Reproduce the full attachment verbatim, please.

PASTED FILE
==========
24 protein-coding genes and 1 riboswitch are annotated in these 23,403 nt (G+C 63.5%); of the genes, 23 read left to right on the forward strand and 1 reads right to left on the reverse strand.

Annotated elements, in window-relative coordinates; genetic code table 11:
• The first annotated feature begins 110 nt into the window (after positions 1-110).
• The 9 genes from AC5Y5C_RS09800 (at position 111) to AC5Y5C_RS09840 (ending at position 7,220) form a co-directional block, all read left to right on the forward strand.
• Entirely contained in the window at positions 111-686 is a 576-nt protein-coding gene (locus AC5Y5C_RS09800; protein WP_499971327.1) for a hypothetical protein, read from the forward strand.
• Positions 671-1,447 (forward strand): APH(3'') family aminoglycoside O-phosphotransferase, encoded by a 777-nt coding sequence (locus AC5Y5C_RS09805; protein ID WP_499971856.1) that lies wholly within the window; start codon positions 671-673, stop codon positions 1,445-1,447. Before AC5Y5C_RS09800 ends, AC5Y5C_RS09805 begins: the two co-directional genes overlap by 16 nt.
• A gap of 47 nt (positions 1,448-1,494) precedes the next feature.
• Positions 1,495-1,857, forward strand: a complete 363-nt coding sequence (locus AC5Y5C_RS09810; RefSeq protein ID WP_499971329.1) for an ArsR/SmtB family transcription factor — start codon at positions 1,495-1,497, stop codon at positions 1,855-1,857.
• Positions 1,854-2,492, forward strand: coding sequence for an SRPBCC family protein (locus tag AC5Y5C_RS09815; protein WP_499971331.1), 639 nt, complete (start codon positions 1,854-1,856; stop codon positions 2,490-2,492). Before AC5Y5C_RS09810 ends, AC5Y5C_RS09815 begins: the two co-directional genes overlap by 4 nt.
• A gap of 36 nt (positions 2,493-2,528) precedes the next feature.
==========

24 protein-coding genes and 1 riboswitch are annotated in these 23,403 nt (G+C 63.5%); of the genes, 23 read left to right on the forward strand and 1 reads right to left on the reverse strand.

Annotated elements, in window-relative coordinates; genetic code table 11:
• The first annotated feature begins 110 nt into the window (after positions 1-110).
• The 9 genes from AC5Y5C_RS09800 (at position 111) to AC5Y5C_RS09840 (ending at position 7,220) form a co-directional block, all read left to right on the forward strand.
• Entirely contained in the window at positions 111-686 is a 576-nt protein-coding gene (locus AC5Y5C_RS09800; protein WP_499971327.1) for a hypothetical protein, read from the forward strand.
• Positions 671-1,447 (forward strand): APH(3'') family aminoglycoside O-phosphotransferase, encoded by a 777-nt coding sequence (locus AC5Y5C_RS09805; protein ID WP_499971856.1) that lies wholly within the window; start codon positions 671-673, stop codon positions 1,445-1,447. Before AC5Y5C_RS09800 ends, AC5Y5C_RS09805 begins: the two co-directional genes overlap by 16 nt.
• A gap of 47 nt (positions 1,448-1,494) precedes the next feature.
• Positions 1,495-1,857, forward strand: a complete 363-nt coding sequence (locus AC5Y5C_RS09810; RefSeq protein ID WP_499971329.1) for an ArsR/SmtB family transcription factor — start codon at positions 1,495-1,497, stop codon at positions 1,855-1,857.
• Positions 1,854-2,492, forward strand: coding sequence for an SRPBCC family protein (locus tag AC5Y5C_RS09815; protein WP_499971331.1), 639 nt, complete (start codon positions 1,854-1,856; stop codon positions 2,490-2,492). Before AC5Y5C_RS09810 ends, AC5Y5C_RS09815 begins: the two co-directional genes overlap by 4 nt.
• A gap of 36 nt (positions 2,493-2,528) precedes the next feature.